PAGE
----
The human body is an example of engineering at its finest. Think of your body as a machine. It will only function properly when all parts are working together as they should. The body is only as strong as its weakest link. Every individual should always be aware of the way in which they carry out activities of daily living. Having great awareness of one’s body can help prevent bio-mechanical imbalances and injuries. Walking properly is the number one activity where individuals should stay aware constantly. When it comes to walking, there is one simple position that everyone can do which will save them from creating imbalances/problems within the knees, hips, and lower back. The position is walking with your foot facing straight forward. As a vertical species, foot position is very important in order to keep the lower body bio-mechanically in check. If an individual constantly walks with their toes pointed outwards, they are setting themselves up for problems in the future. A gait (walking pattern) like this throws off the body’s bio-mechanics all the way up to the hips.
As a CSCS (Certified Strength and Conditioning Specialist), I see improper gait with roughly sixty percent of my clients. It is the first aspect of the body I teach my clients. Toes being pointed outwards activates the outer fibers of the legs (hamstrings and quadriceps) more than the middle and inner fibers. Over time, the over activation of the outer legs will cause those fibers to become stronger and tighter. Since the leg isn’t positioned properly on a daily basis, the strengthening/tightening of those outer fibers will throw off the biomechanics of the hip joint. The pelvis is a location where many muscles/tendons/ligaments attach to. If muscles are tightening too much due to bad leg alignment, it will cause problems elsewhere. Think of your hips as an uppercase letter H that is centered in a frame, connected to the frame by rubber bands (8 bands, 2 connected at each point of the vertical lines of the H). If you were to take the lower/outer bands and twist them (making them tighter), the H would not stay in the exact position. If you tightened one outer band more than the other, then the H would be shifted down on that side since it has a greater force being pulled on it. This is where improper gait may cause a lower back problem. The downward shifting of the pelvis due to the tightness in the outer legs may throw off the alignment of the lumbar vertebrae. Lumbar vertebrae are a stability section of the spine (NOT a mobility section!), so they should always be stacked properly onto each other. When the pelvis is shifted downward, the lower lateral lumbar vertebrae angle increase on the same side and decreases on the opposite side. This means that the intervertebral disk between those vertebrae does not have even pressure, which will eventually ruin the disk and lead to problems/injuries if not taken care of. This is just one example of how improper walking can lead to biomechanical imbalances.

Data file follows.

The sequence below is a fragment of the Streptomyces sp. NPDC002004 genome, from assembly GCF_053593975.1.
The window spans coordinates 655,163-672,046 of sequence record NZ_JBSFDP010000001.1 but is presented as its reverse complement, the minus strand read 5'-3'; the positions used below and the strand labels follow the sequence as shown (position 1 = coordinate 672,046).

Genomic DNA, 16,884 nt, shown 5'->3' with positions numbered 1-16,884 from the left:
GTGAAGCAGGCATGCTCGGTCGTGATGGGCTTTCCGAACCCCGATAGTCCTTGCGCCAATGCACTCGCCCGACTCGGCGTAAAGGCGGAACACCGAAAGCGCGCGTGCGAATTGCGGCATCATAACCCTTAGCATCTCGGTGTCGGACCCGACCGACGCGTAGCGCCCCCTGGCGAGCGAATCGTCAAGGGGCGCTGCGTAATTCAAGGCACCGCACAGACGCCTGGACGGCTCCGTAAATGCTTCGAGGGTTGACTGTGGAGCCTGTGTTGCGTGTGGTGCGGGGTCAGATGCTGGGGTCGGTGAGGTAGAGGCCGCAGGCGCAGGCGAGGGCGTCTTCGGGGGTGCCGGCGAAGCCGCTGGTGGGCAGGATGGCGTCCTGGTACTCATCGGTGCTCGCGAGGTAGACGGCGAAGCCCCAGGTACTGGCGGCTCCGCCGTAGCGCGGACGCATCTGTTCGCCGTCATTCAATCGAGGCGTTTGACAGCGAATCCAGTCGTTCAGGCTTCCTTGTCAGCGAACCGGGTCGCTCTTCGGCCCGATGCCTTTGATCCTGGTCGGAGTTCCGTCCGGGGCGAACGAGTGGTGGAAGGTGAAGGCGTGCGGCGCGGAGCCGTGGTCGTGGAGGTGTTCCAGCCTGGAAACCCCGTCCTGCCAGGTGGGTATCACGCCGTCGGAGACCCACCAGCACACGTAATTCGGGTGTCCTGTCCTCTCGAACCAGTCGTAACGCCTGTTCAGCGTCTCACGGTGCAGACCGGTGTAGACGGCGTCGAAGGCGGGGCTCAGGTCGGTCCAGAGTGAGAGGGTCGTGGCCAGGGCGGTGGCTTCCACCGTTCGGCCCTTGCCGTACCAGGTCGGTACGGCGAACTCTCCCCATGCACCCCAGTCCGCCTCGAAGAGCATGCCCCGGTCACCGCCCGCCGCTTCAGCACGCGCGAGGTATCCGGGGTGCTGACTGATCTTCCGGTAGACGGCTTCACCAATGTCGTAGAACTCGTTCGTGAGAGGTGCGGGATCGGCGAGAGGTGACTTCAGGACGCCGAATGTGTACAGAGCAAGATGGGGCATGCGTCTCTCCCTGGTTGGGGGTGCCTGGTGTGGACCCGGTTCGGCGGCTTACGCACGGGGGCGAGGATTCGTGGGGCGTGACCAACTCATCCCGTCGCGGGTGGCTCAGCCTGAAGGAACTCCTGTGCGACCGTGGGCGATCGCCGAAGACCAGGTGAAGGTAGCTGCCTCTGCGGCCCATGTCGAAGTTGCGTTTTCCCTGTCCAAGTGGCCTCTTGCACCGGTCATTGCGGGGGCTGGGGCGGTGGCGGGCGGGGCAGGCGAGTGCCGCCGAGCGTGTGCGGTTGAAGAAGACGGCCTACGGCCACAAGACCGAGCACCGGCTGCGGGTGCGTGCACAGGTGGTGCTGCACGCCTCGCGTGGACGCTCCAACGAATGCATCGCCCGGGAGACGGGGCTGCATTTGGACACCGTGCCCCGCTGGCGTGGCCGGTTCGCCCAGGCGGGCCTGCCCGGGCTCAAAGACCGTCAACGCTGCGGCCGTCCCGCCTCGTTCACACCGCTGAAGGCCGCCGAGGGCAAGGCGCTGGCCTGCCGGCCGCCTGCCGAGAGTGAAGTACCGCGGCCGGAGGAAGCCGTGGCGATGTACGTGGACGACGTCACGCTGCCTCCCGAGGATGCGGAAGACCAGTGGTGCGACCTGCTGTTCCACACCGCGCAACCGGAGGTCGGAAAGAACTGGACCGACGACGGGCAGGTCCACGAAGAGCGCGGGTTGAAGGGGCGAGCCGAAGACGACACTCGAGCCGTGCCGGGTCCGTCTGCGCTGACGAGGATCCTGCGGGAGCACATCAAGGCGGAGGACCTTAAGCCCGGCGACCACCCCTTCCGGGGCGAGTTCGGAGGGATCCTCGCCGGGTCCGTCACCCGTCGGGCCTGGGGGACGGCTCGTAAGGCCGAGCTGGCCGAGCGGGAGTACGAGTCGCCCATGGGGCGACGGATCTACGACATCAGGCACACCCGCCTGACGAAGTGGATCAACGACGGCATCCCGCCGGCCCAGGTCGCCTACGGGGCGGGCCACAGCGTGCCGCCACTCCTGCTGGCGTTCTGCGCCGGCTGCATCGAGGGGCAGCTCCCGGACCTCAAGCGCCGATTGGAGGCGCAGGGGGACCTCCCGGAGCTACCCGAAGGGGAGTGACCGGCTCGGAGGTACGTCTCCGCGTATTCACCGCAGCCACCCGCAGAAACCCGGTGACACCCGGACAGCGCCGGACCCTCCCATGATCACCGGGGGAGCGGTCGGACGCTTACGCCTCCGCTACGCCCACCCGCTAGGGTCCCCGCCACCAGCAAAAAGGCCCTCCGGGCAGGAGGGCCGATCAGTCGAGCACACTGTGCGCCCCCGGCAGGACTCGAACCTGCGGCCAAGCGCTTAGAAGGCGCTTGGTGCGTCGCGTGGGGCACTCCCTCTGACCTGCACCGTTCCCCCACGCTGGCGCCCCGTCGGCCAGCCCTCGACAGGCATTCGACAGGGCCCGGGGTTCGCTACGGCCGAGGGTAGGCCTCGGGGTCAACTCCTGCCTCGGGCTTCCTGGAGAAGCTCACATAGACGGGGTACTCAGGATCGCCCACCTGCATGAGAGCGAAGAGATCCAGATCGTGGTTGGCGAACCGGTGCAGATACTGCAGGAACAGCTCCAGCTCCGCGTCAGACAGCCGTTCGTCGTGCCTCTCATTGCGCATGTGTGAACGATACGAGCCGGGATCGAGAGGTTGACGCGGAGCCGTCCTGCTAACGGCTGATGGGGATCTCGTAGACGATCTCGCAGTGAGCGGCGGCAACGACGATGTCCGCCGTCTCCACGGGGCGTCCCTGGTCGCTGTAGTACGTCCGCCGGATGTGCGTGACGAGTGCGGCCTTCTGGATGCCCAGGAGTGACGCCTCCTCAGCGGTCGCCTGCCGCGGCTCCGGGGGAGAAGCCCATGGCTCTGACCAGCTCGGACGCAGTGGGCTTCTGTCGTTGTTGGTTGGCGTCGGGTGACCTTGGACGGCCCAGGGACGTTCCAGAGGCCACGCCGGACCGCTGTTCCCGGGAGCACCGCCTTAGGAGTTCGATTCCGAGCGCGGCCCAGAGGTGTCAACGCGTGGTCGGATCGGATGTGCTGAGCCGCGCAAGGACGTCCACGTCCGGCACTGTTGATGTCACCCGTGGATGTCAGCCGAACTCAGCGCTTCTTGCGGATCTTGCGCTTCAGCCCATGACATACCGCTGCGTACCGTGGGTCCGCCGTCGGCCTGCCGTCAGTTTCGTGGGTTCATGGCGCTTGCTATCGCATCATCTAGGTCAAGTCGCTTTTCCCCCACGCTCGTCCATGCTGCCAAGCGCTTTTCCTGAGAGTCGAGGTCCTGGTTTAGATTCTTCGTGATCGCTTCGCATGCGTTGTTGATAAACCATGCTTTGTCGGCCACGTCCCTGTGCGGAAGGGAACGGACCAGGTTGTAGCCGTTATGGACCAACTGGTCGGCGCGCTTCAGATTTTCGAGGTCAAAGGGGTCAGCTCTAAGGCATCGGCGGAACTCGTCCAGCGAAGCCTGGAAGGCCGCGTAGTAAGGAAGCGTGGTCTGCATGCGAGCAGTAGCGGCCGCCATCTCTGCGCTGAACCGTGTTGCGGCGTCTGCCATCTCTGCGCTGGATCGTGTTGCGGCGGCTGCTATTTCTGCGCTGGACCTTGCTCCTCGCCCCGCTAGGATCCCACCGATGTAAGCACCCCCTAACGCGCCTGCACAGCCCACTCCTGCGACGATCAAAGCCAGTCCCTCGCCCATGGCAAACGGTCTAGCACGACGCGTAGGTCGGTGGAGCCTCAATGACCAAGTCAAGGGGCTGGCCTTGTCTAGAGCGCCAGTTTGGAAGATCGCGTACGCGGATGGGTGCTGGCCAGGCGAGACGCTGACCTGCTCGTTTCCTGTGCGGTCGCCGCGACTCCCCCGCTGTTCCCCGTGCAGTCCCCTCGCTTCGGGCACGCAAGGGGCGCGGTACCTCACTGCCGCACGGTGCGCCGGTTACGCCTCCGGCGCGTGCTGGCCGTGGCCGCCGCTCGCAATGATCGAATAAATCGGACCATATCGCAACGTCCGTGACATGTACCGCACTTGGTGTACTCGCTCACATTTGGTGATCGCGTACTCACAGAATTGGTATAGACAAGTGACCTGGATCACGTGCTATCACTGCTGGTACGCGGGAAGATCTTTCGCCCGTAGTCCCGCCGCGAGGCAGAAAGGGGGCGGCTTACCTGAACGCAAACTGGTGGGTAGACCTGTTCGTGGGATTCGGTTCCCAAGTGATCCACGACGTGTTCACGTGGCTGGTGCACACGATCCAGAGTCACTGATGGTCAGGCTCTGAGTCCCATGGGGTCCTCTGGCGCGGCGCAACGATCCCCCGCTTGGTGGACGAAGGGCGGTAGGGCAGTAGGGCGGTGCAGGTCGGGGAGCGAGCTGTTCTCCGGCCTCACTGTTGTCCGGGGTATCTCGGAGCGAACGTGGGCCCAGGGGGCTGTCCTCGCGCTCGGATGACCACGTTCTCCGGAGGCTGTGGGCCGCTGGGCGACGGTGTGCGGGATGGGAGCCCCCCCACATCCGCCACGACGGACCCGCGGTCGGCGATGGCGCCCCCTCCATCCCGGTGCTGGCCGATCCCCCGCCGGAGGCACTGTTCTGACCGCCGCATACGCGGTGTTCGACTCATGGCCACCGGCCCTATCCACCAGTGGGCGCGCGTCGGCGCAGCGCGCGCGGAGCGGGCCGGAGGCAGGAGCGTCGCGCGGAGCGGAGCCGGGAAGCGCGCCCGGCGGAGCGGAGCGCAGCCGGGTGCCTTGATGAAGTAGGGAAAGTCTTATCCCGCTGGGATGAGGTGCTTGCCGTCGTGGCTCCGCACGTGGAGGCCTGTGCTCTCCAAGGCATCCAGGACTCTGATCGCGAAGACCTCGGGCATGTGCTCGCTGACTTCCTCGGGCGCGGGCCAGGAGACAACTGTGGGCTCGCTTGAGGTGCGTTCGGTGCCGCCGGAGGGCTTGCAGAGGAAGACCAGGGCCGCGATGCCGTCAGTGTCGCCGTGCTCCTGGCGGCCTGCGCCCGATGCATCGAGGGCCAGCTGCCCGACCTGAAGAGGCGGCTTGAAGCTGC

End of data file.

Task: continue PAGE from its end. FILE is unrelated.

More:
Yes, one can argue and say that you could stretch daily and help correct the imbalance. The problem with that is the stretching will help alleviate the tightness, but since you are activating the outer fibers more than the rest they become stronger. Since those fibers are stronger and have more activation, they will always want to take over before the others. One must be constantly aware of their body for at least sixty six days and continue that awareness for eighteen months. At sixty six days the brain begins to be rewired for the habit you are teaching it. After eighteen months, the brain has been fully rewired and turned said activity into a habit. Once the eighteen month mark has been reached, the brain will automatically perform the activity without the individual even thinking about it. The mind and body need to be engaged at all times! Keeping body awareness high will contribute to a far less chance of developing problems in the future.
Cam Bergeron (CSCS), BS, Exercise Physiology, is a National Strength and Conditioning Association (NSCA) Certified Strength and Conditioning Specialist and University of Massachusetts-Lowell Exercise Physiology graduate.